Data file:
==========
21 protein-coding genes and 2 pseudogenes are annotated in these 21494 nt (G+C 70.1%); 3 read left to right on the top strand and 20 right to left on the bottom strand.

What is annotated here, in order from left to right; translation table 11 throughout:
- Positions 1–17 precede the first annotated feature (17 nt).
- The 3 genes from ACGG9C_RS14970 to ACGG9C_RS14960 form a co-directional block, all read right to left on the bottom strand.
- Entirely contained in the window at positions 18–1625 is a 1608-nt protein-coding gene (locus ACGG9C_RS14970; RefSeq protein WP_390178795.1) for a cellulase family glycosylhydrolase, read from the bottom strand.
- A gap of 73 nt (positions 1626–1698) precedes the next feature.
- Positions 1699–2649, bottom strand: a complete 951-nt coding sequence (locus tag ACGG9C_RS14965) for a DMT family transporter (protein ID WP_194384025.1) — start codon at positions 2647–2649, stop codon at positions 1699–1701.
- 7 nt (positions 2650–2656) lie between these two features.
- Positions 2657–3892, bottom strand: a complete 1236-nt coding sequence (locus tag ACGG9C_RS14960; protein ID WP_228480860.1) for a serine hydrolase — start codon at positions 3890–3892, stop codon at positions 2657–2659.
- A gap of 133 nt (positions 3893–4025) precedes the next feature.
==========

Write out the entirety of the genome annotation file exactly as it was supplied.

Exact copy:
21 protein-coding genes and 2 pseudogenes are annotated in these 21494 nt (G+C 70.1%); 3 read left to right on the top strand and 20 right to left on the bottom strand.

What is annotated here, in order from left to right; translation table 11 throughout:
- Positions 1–17 precede the first annotated feature (17 nt).
- The 3 genes from ACGG9C_RS14970 to ACGG9C_RS14960 form a co-directional block, all read right to left on the bottom strand.
- Entirely contained in the window at positions 18–1625 is a 1608-nt protein-coding gene (locus ACGG9C_RS14970; RefSeq protein WP_390178795.1) for a cellulase family glycosylhydrolase, read from the bottom strand.
- A gap of 73 nt (positions 1626–1698) precedes the next feature.
- Positions 1699–2649, bottom strand: a complete 951-nt coding sequence (locus tag ACGG9C_RS14965) for a DMT family transporter (protein ID WP_194384025.1) — start codon at positions 2647–2649, stop codon at positions 1699–1701.
- 7 nt (positions 2650–2656) lie between these two features.
- Positions 2657–3892, bottom strand: a complete 1236-nt coding sequence (locus tag ACGG9C_RS14960; protein ID WP_228480860.1) for a serine hydrolase — start codon at positions 3890–3892, stop codon at positions 2657–2659.
- A gap of 133 nt (positions 3893–4025) precedes the next feature.